[20] is made up of residual-in-residual (RIR) blocks with channel attention, which ignores abundant low-frequency information through skip connections within blocks, and adaptively rescales features between channels. Channel attention combines channel-wise features with different weights by exploiting the interdependencies among them. Therefore, for highly accurate image super-resolution, it is more flexible and more powerful for feature extraction between channels. We aim to use this RCAN model to verify the effectiveness of attention mechanisms for use with multi-cell images, and compare it with the residual attention networks (see Section II-B1).

Ii-C Explainability and interpretability

Lack of transparency is identified as one of the main barriers for AI adoption in clinical practice. A step towards making AI trustworthy is the development of explainable AI methods. In this analysis, we adopted the integrated gradient model[15] to illustrate the advantages of these methods for helping clinicians to identify the parts of the images that are critical in the decision.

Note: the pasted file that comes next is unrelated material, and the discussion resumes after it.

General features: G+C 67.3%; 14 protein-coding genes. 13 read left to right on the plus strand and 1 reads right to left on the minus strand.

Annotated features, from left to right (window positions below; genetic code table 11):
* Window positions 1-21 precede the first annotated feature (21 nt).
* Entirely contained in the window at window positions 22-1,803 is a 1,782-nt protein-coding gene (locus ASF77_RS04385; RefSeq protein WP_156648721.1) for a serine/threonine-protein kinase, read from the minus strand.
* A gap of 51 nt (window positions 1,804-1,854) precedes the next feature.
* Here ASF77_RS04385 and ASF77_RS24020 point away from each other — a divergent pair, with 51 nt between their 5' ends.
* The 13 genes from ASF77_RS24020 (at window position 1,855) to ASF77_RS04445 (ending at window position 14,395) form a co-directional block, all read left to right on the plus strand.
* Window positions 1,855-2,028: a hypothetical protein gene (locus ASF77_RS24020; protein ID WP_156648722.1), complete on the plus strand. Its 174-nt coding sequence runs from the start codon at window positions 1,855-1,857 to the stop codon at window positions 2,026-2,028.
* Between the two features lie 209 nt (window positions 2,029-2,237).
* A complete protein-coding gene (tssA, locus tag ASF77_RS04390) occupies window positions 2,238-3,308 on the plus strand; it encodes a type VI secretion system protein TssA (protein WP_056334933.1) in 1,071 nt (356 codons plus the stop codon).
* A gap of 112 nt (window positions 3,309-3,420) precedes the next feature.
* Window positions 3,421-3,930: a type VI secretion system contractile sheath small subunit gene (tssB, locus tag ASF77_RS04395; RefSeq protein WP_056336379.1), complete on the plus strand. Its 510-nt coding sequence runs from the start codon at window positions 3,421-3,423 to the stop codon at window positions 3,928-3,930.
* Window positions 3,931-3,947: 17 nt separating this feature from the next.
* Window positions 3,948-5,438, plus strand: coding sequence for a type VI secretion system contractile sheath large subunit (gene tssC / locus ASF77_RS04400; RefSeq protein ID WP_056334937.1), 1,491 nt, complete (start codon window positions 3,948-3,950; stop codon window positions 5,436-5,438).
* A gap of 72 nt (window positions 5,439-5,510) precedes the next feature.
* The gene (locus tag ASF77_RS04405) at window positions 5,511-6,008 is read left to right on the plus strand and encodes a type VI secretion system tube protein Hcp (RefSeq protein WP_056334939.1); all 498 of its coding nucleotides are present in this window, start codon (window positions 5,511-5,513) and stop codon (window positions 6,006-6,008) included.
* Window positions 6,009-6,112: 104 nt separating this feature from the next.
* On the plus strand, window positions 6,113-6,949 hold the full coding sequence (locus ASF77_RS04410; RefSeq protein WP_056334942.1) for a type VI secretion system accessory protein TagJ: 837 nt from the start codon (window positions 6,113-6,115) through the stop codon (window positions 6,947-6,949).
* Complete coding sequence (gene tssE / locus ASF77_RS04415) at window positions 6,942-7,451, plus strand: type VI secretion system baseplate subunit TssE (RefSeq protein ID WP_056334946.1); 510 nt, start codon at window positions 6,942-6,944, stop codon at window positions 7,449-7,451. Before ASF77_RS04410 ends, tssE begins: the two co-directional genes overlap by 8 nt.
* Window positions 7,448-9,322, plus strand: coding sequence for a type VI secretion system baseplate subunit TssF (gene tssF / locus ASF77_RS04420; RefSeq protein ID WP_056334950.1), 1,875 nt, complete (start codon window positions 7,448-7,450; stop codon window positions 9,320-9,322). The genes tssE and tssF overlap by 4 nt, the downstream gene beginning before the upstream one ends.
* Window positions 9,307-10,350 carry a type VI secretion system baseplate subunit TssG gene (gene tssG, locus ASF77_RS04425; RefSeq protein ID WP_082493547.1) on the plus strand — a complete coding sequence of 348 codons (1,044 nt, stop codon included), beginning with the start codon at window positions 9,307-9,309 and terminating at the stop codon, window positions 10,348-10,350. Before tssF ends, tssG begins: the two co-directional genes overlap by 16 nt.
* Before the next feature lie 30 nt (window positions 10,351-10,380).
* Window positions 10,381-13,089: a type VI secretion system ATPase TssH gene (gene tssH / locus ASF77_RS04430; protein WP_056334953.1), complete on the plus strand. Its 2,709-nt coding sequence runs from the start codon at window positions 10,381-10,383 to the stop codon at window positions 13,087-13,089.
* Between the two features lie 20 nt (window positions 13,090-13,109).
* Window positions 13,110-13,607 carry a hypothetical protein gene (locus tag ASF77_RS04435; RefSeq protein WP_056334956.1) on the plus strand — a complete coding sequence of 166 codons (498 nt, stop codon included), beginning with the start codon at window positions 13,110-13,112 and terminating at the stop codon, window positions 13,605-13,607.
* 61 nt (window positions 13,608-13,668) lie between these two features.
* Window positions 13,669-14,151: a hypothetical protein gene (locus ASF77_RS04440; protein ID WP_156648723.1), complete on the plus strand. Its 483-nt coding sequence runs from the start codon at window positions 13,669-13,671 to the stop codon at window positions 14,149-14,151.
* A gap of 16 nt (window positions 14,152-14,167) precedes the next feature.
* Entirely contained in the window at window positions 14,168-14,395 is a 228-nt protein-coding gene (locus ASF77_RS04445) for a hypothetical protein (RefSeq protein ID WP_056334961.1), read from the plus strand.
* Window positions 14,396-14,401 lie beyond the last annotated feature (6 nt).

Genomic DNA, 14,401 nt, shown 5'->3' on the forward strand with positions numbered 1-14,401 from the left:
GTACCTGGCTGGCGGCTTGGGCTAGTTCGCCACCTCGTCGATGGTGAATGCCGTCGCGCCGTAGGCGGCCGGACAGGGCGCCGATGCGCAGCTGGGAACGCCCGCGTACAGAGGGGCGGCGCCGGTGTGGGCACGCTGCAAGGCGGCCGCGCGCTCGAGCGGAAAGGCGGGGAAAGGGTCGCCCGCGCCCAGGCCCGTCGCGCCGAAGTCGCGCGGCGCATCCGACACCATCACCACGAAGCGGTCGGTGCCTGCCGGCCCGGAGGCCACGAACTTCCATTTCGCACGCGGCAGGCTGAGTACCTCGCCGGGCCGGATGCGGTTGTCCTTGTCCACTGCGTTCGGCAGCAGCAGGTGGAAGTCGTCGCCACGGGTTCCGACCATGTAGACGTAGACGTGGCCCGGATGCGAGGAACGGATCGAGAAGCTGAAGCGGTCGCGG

The integrated gradient model computes the attribution of the prediction of the deep neural network by using the gradient operation. Different to previous attribution techniques, it is characterized by two axioms: sensitivity and implementation invariance; which makes it more flexible and easier to apply to a variety of deep networks.

[Superficial]   [Parabasal]   [Koilocytoti]   [Dyskeratoti]   [Metaplastic]

Fig. 1: Multi-cell images of the five categories considered.

Iii Evaluation

Iii-a Datasets and experimental setup

The performance of each proposed method is evaluated on the SIPaKMeD dataset[12]